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Microbes Infect. 2008 Jul;10(9):1005-9. doi: 10.1016/j.micinf.2008.07.005. Epub 2008 Jul 10.

The role of innate immune receptors in the control of Brucella abortus infection: toll-like receptors and beyond.

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Department of Biochemistry and Immunology, Federal University of Minas Gerais, Pampulha, 31270-901 Belo Horizonte, MG, Brazil.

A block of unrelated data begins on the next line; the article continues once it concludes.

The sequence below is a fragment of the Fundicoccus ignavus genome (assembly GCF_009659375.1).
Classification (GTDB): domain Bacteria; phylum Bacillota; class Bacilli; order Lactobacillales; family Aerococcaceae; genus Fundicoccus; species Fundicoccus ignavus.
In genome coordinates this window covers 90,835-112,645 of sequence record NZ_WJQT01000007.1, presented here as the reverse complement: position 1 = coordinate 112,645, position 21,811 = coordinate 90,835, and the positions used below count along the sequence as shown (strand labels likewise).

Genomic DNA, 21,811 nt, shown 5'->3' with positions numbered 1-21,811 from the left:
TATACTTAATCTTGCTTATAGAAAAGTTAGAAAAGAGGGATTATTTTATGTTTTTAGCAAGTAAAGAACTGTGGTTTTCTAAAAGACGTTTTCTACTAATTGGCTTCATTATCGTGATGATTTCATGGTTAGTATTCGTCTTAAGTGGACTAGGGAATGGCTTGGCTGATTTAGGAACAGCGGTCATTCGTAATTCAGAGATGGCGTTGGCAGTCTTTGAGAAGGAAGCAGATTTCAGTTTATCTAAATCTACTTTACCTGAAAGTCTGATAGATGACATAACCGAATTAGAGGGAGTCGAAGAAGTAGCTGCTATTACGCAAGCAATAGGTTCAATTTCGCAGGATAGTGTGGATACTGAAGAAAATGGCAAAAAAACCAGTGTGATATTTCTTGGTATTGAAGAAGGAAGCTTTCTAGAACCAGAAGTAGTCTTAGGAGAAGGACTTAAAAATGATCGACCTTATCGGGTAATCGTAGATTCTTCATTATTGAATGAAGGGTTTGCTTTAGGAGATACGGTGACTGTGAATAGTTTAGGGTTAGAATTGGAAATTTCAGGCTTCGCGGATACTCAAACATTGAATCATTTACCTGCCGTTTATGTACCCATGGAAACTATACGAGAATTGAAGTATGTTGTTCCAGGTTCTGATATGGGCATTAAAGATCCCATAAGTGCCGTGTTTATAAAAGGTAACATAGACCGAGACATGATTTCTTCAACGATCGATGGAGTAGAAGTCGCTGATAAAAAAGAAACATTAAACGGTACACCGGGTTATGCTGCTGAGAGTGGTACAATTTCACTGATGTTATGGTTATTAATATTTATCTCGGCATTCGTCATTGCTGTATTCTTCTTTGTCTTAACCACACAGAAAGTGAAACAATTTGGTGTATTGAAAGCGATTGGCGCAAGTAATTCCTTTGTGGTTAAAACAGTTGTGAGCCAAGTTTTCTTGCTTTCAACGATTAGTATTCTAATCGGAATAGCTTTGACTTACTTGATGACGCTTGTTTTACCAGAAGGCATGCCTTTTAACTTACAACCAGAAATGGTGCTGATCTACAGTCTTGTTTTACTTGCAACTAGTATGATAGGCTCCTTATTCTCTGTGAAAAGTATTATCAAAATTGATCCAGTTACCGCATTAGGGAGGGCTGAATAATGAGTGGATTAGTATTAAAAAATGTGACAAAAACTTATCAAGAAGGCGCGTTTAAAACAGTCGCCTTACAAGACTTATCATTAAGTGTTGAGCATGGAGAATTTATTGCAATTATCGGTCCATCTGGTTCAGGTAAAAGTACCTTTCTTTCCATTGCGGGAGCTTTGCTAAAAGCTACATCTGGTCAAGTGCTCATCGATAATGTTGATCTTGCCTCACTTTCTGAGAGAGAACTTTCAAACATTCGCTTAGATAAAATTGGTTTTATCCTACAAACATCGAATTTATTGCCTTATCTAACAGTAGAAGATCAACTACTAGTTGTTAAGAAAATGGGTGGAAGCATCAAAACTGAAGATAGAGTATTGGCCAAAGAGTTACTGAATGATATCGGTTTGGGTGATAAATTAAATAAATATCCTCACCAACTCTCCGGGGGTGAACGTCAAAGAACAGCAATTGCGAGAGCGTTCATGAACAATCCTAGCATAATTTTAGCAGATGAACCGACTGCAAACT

Research into intracellular sensing of microbial products is an up and coming field in innate immunity. Toll-like receptors (TLRs) recognize Brucella spp. and bacterial components and initiate mononuclear phagocyte responses that influence both innate and adaptive immunity. Recent studies have revealed the intracellular signaling cascades involved in the TLR-initiated immune response to Brucella infection. TLR2, TLR4 and TLR9 have been implicated in host interactions with Brucella; however, TLR9 has the most prominent role. Further, the relationship between specific Brucella molecules and various signal transduction pathways needs to be better understood. MyD88-dependent and TRIF-independent signaling pathways are involved in Brucella activation of innate immune cells through TLRs. We have recently reported the critical role of MyD88 molecule in dendritic cell maturation and interleukin-12 production during B. abortus infection. This article discusses recent studies on TLR signaling and also highlights the contribution of NOD and type I IFN receptors during Brucella infection. The better understanding of the role by such innate immune receptors in bacterial infection is critical in host-pathogen interactions.

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